Fri, Aug 23 2013 05:40 PM Posted By: Geoffrey M. Cox
Alliant International University has been in the local news lately because we responded to an invitation from the Sweetwater Union High School District to offer classes leading to a four-year bachelor’s degree in the South Bay starting this fall. Some people have questioned the idea of inviting a private, not-for-profit institution into the community on the assumption that it is unaffordable or that it would lead students into high levels of debt. In fact, Alliant, like many private institutions, works with students and their families to find an affordable path through college.
Here are the facts in Alliant’s case: Tuition for one year of full-time undergraduate study is priced at just over $15,000. For California residents, Alliant will provide scholarships of $3,000 to $4,000, depending on the student’s entering grade point average, and these amounts will increase in later years if the student continues to make good progress toward the degree. We have agreed to add another $1,000 per year in scholarships for Sweetwater District students.
But that’s just the beginning. Students with at least a 3.0 grade average may be eligible for more than $9,000 per year through the state’s Cal Grant program. Federal programs such as the Pell Grant, which are targeted at low and middle-income families, can add another $5,000 or $6,000 to the aid package.
In other words, some students qualify for financial aid that meets nearly all of the cost of education. We assist families in exploring and applying for these options, and we encourage students to take full advantage of them before they consider borrowing a penny. Many of our students also work at least part-time to help defray college expenses.
Every private college and university has its own approach to financial aid, and some even promise to make it possible for every admitted student to attend, regardless of their ability to pay. Families should look beyond the published tuition; the true cost of attendance is likely much different, and may vary greatly depending on individual circumstances. Studies have shown that many students are unaware of the full range of financial aid available to them, and this lack of knowledge may keep them from pursuing higher education altogether.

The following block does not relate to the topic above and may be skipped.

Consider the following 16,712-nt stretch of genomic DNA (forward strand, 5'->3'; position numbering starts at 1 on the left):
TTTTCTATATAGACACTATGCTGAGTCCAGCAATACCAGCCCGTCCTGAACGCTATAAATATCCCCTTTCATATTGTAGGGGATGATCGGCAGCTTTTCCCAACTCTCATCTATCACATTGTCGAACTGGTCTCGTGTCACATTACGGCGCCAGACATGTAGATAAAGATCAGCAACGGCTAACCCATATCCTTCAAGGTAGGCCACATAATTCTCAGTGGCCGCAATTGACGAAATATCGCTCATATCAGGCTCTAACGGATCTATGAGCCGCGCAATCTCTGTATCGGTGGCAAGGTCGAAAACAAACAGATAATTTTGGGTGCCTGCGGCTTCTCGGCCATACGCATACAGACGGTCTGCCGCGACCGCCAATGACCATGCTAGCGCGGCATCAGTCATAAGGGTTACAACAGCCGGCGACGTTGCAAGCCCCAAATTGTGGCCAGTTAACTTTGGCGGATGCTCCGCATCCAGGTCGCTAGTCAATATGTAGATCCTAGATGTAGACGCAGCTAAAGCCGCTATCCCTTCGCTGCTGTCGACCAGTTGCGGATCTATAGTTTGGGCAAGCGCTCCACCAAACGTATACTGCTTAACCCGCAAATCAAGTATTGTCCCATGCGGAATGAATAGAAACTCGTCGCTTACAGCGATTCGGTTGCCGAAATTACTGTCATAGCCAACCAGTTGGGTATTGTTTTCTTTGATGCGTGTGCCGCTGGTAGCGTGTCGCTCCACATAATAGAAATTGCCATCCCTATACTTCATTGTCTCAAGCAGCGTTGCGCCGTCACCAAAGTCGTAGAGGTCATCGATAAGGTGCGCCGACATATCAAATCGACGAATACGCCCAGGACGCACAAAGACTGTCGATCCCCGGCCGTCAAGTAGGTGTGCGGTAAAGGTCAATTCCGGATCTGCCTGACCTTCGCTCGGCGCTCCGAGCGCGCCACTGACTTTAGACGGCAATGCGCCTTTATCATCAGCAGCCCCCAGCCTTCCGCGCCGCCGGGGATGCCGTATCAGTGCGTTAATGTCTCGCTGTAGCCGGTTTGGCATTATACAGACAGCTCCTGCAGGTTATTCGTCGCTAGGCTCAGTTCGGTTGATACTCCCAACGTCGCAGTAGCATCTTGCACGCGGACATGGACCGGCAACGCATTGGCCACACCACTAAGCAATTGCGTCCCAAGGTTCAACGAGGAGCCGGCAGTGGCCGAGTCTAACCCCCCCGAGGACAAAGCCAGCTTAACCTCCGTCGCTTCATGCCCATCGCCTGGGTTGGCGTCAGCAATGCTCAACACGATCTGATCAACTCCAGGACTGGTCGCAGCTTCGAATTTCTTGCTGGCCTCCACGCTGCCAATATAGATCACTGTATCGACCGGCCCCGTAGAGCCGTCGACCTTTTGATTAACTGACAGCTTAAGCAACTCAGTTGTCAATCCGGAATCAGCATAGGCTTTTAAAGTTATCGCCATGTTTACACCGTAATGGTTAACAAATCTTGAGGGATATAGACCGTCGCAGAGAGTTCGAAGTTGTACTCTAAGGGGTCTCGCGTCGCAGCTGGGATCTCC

Higher education in the United States consists of many kinds of institutions: public and private, large and small. California’s public institutions have been under severe budget strain in recent years, causing them to turn away many qualified students, limit the availability of some classes, and raise fees. As a result, many private universities have tried to rethink how they can help serve the growing demand for higher education in our region. No single institution will answer every need and interest. In addition to cost, students should carefully consider factors such as the programs of study offered, class size, graduation rates, the average time it takes to complete a degree, support services, extracurricular opportunities, and the experiences of current students and alumni. The most important question is, “which institution is right for me?”
Exactly 40 years ago I graduated from high school and entered college. My family had no extra money for tuition. I received a generous scholarship from a local private college and I lived at home to save money. I also worked at countless part-time jobs and took out some student loans. Later I went to another private university to pursue a graduate degree, still working and occasionally borrowing to support myself and pay for my education. Millions of other students have made their way through school the same way, and many of us would say it was the best investment we ever made.
Cox is the president of Alliant International University
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